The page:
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Electrostatic Changes in Lycopersicon esculentum Root Plasma Membrane Resulting from Salt Stress


Plant Physiology 93(2): 471-478
Electrostatic Changes in Lycopersicon esculentum Root Plasma Membrane Resulting from Salt Stress
Salinity-induced alterations in tomato (Lycopersicon esculentum Mill. cv Heinz 1350) root plasma membrane properties were studied and characterized using a membrane vesicle system. Equivalent rates of MgATP-dependent H+-transport activity were measured by quinacrine fluorescence (pH gradient) in plasma membrane vesicles isolated from control or salt-stressed (75 millimolar salt) tomato roots. However, when bis-[3-phenyl-5-oxoisoxazol-4-yl] pentamethine was used to measure MgATP-dependent membrane potential (electrical potential difference) formation, salt-stressed vesicles displayed a 50% greater initial quench rate and a 30% greater steady state quench than control vesicles. This differential probe response suggested a difference in surface properties between control and salt-stressed membranes. Fluorescence titration of vesicles with the surface potential probe, 8-anilino-1-napthalenesulphonic acid (ANS) provided dissociation constants (Kd) of 120 and 76 micromolar for dye binding to control and salt-stressed vesicles, respectively. Membrane surface potentials of -26.0 and -13.7 millivolts were calculated for control and salt-stressed membrane vesicles from the measured Kd values and the calculated intrinsic affinity constant, Ki. The concentration of cations and anions at the surface of control and salt-stressed membranes was estimated using surface potential values and the Boltzmann equation. The observed difference in membrane surface electrostatic properties was consistent with the measured differences in K+-stimulated kinetics of ATPase activity between control and salt-stressed vesicles and by the differential ability of Cl- ions to stimulate H+-transport activity. Salinity-induced changes in plasma membrane electrostatic properties may influence ion transport across the plasma membrane.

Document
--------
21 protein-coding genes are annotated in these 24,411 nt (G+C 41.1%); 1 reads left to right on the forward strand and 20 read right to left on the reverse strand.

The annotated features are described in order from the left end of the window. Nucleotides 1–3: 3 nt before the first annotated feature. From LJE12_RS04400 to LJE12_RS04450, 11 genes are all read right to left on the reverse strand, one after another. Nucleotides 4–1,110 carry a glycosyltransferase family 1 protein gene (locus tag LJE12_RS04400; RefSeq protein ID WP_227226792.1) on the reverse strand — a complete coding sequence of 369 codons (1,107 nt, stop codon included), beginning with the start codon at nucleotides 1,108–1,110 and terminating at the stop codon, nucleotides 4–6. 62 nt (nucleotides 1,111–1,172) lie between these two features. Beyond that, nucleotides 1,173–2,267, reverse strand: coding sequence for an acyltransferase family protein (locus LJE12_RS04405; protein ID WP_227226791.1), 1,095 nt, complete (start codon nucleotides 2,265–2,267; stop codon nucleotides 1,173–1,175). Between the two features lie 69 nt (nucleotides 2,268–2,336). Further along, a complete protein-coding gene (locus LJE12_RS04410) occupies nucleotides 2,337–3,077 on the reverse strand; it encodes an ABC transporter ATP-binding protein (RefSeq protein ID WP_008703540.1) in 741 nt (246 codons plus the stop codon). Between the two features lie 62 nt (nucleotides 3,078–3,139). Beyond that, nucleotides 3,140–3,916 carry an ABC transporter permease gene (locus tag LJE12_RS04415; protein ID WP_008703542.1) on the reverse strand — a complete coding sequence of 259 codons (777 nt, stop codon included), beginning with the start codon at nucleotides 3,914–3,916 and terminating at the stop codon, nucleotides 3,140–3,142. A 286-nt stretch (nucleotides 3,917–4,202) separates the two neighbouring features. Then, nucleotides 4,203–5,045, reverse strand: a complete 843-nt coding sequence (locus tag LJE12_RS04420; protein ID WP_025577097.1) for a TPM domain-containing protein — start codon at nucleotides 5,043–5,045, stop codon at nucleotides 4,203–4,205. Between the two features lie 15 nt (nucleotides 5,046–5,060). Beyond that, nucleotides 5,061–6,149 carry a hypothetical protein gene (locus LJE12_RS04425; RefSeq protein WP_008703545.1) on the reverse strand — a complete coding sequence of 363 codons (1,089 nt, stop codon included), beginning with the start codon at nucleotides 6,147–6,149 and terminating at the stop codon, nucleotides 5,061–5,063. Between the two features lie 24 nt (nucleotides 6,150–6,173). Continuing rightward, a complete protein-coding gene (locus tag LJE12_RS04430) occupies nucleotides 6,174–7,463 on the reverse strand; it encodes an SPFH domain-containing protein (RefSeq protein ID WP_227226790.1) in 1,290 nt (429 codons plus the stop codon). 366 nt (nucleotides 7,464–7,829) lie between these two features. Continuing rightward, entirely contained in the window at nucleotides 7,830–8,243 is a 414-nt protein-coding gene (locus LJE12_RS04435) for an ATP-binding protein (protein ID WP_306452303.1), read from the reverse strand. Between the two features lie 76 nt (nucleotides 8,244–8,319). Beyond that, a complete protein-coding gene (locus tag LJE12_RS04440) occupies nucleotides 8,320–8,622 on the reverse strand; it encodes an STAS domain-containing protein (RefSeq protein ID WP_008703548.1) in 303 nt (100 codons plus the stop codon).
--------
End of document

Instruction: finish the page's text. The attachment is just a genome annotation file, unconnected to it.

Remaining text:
Accession: 002095329

PMID: 16667490

DOI: 10.1104/pp.93.2.471



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